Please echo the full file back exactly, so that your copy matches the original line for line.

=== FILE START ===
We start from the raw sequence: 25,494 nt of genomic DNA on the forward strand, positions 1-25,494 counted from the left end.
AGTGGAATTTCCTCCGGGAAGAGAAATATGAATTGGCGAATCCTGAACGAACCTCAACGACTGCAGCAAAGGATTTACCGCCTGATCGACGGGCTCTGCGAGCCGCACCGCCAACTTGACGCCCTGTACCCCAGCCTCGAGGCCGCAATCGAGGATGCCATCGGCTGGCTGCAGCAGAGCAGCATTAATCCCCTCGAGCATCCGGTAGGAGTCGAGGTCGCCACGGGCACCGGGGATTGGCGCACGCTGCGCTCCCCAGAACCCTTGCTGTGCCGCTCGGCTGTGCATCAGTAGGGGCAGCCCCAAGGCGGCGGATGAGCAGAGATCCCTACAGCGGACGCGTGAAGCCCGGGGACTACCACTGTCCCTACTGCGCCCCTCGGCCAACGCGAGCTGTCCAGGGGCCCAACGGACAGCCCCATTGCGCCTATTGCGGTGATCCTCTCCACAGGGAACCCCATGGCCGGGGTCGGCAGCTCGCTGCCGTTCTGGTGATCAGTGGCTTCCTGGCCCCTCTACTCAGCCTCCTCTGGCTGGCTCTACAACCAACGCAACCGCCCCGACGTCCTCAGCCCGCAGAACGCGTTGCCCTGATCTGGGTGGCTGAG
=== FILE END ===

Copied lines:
We start from the raw sequence: 25,494 nt of genomic DNA on the forward strand, positions 1-25,494 counted from the left end.
AGTGGAATTTCCTCCGGGAAGAGAAATATGAATTGGCGAATCCTGAACGAACCTCAACGACTGCAGCAAAGGATTTACCGCCTGATCGACGGGCTCTGCGAGCCGCACCGCCAACTTGACGCCCTGTACCCCAGCCTCGAGGCCGCAATCGAGGATGCCATCGGCTGGCTGCAGCAGAGCAGCATTAATCCCCTCGAGCATCCGGTAGGAGTCGAGGTCGCCACGGGCACCGGGGATTGGCGCACGCTGCGCTCCCCAGAACCCTTGCTGTGCCGCTCGGCTGTGCATCAGTAGGGGCAGCCCCAAGGCGGCGGATGAGCAGAGATCCCTACAGCGGACGCGTGAAGCCCGGGGACTACCACTGTCCCTACTGCGCCCCTCGGCCAACGCGAGCTGTCCAGGGGCCCAACGGACAGCCCCATTGCGCCTATTGCGGTGATCCTCTCCACAGGGAACCCCATGGCCGGGGTCGGCAGCTCGCTGCCGTTCTGGTGATCAGTGGCTTCCTGGCCCCTCTACTCAGCCTCCTCTGGCTGGCTCTACAACCAACGCAACCGCCCCGACGTCCTCAGCCCGCAGAACGCGTTGCCCTGATCTGGGTGGCTGAG